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  "And he said unto them, Go ye into all the world and preach the gospel to every creature." - Mark 16:15 

 

Bible Apps or Bible Books

Mobile Phone Bible Apps

There is an increasing use of Bible applications on tablets, mobile phones and so forth.  The use of Bible apps has increased to the point where I personally know people up to and including in their early 20's who do not own a paper Bible at all, but rely exclusively on the Bible app on their phone, as their only source for scripture.

At first, this surprised me.  I just assumed that everyone would have a Bible in book form.  When a young lady told me that she only had a Bible app on her mobile phone and did not own a Bible in book form, nor any books at all, I was somewhat surprised.

The questions are, should people have a Bible in book form?  Should people have a Bible app?  Or should people have both?

My case for not relying exclusively on Bible Apps

Bible Apps Picture

When we look at a situation, not just a technology situation, but any situation as a Christian, it's a good idea for our minds to be considering, how will this does this glorify God?  I would say especially when it comes to accessing God's Scripture, which is the Bible.

Taking into account, how is the best way to do honour to God when making our decision on how to access His word, I am against the exclusive use of Bible apps as the means for a Christian to read Scripture.

For the simple reason that, in order to spread the Good News - that is, the Gospel, if one only uses technology such as a Bible application, then spreading the Good News, that is, witnessing to people the Gospel, becomes a much more difficult task to perform.

If one relies only on the information on a screen, such as a mobile phone, or tablet, how is one going to be able to:

  • Hand out Gospel tracts?  One is not able to hand out Gospel tracts to strangers, if one does not have any.  Ignoring the use of paper to instead utilize only mobile phones/tablets, and so forth, greatly limits this soul winning tool, in fact albeit prevents it.  Few people would be willing to give a stranger their mobile phone to keep, hoping they'd read a tract on the mobile internet, and rightly so.  You can however give a stranger a Gospel tract easily.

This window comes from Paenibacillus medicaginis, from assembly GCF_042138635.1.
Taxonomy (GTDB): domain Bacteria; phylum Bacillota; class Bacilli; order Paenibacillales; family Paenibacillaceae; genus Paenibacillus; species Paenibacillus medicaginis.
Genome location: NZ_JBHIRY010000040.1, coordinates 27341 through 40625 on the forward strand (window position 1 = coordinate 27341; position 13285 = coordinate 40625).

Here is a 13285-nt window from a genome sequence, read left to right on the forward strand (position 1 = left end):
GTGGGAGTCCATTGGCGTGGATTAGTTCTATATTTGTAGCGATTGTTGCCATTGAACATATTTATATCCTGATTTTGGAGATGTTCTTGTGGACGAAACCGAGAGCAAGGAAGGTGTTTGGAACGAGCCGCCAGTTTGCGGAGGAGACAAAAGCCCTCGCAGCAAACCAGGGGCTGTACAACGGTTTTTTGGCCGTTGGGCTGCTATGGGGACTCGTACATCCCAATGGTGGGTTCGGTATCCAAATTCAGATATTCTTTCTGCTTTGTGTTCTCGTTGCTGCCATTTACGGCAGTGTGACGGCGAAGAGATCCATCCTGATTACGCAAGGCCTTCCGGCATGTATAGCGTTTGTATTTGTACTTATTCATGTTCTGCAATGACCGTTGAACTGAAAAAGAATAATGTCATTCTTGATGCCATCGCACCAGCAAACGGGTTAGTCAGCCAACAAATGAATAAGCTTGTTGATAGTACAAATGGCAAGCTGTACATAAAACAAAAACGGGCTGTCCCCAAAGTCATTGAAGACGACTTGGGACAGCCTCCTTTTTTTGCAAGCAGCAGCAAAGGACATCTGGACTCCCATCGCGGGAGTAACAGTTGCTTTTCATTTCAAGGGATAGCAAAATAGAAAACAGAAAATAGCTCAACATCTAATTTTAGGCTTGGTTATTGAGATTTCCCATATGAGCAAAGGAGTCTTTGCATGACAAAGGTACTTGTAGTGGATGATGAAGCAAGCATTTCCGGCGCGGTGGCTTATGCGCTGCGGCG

• Use their Bible to show Scripture? If you have a Bible, you can show someone scripture.  Not just a Christian brother or sister, but people who you are evangelizing to.  With a Bible, it's easier to show a person a Scripture verse (for instance John 3:16) and see the context of other verses too, when using Bible in book form.  With a tablet or cell phone, it's much more awkward, because, unlike paper, it can't be bent to the angle which best catches, or avoids, the sun.  Furthermore, on a bright day, some phone screens are unreadable unless in the shade.  This problem does not exist with a Bible in book form.


Further Concerns with Mobile Bible Apps

I have dabbled with Bible programs which send a daily scripture to my email account, although, I rarely if ever have read them.  I prefer to read my Scriptures from the Bible, or in the context of a sermon, rather than a seemingly random Bible verse.

On curiousity, I looked to sign up to a mobile Bible application, however, I declined without completing the sign up.  The application requested access to:

- my phone contacts
- my pictures
- my messages

Quite why a program which presents to me the Bible on my phone, requires access to my personal information is beyond me, however, with increasing concerns with online privacy, such as the controversy over Facebook, I declined the invitation, and did not download the Bible app.

Using the Bible App at Church

Another concern is, if a Bible app is ones only way of accessing the Bible, is it the best way to access the Bible at a public sermon, such as at church? 

A person may be disciplined enough not to check their social media, or other pages, whilst the Pastor is preaching, but, that aside, how does the Pastor know this?  It can be a bit unsettling to see people glancing at their phones when you're talking to them.  If a person is looking at a Bible, where they are supposed to be, and you can see this, it can be reassuring, regardless of whether they really are listening or not!

Using both a Bible app and a Bible book

Aside from concerns of privacy with the use of Bible mobile applications, or potential issues with attention focus whilst using a mobile phone, with its other distractions at hand, such as games, messaging, or other apps, or at least to look this way if you are using it at a public service, for instance at church, rather than private study, I can't otherwise see any reason not to use a mobile Bible app.

That said, the Bible in physical book form is still required, simply because using paper means that one can evangelize, that is, present the Gospel to the lost.  Without using physical paper at all, we can't hand out Gospel tracts, nor is it particularly convenient (sometimes almost impossible) to use a cellphone to show someone you're witnessing to, quotes from Scripture.  Showing quotes from Scripture can be done with the Bible in physical book form far more conveniently.

When to use

A Bible mobile app would be best suited for private study, but it's no great substitute when it comes to a public study situation, and especially, when the opportunity presents itself to evangelize to the lost.

So, if it is a choice between the two, the somewhat now old fashioned, physical Bible book, wins.


Bible App Smart Phone



"
And he said unto them, Go ye into all the world and preach the gospel to every creature." - Mark 16:15 

 

 








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